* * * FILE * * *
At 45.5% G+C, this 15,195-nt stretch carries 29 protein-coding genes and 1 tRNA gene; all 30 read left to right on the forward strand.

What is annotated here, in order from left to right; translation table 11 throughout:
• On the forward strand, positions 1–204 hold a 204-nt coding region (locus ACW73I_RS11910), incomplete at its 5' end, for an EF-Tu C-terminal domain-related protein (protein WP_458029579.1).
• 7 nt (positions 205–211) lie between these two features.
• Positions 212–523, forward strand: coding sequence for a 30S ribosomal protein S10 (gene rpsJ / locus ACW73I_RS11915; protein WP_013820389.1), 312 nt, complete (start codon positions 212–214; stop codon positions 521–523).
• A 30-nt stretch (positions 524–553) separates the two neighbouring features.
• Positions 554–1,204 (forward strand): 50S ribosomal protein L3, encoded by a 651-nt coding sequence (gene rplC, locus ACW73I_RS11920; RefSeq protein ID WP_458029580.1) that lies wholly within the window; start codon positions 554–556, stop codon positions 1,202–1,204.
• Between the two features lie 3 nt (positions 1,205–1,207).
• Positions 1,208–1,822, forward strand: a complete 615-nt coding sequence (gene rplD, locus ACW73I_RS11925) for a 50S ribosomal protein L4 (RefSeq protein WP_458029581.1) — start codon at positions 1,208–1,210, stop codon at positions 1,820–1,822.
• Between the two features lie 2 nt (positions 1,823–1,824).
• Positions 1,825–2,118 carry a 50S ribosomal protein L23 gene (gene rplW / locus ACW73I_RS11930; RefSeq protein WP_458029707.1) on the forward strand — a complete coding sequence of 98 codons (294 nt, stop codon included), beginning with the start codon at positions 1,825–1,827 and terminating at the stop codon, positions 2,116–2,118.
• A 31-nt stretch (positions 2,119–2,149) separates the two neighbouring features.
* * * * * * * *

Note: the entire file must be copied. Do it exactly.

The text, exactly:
At 45.5% G+C, this 15,195-nt stretch carries 29 protein-coding genes and 1 tRNA gene; all 30 read left to right on the forward strand.

What is annotated here, in order from left to right; translation table 11 throughout:
• On the forward strand, positions 1–204 hold a 204-nt coding region (locus ACW73I_RS11910), incomplete at its 5' end, for an EF-Tu C-terminal domain-related protein (protein WP_458029579.1).
• 7 nt (positions 205–211) lie between these two features.
• Positions 212–523, forward strand: coding sequence for a 30S ribosomal protein S10 (gene rpsJ / locus ACW73I_RS11915; protein WP_013820389.1), 312 nt, complete (start codon positions 212–214; stop codon positions 521–523).
• A 30-nt stretch (positions 524–553) separates the two neighbouring features.
• Positions 554–1,204 (forward strand): 50S ribosomal protein L3, encoded by a 651-nt coding sequence (gene rplC, locus ACW73I_RS11920; RefSeq protein ID WP_458029580.1) that lies wholly within the window; start codon positions 554–556, stop codon positions 1,202–1,204.
• Between the two features lie 3 nt (positions 1,205–1,207).
• Positions 1,208–1,822, forward strand: a complete 615-nt coding sequence (gene rplD, locus ACW73I_RS11925) for a 50S ribosomal protein L4 (RefSeq protein WP_458029581.1) — start codon at positions 1,208–1,210, stop codon at positions 1,820–1,822.
• Between the two features lie 2 nt (positions 1,823–1,824).
• Positions 1,825–2,118 carry a 50S ribosomal protein L23 gene (gene rplW / locus ACW73I_RS11930; RefSeq protein WP_458029707.1) on the forward strand — a complete coding sequence of 98 codons (294 nt, stop codon included), beginning with the start codon at positions 1,825–1,827 and terminating at the stop codon, positions 2,116–2,118.
• A 31-nt stretch (positions 2,119–2,149) separates the two neighbouring features.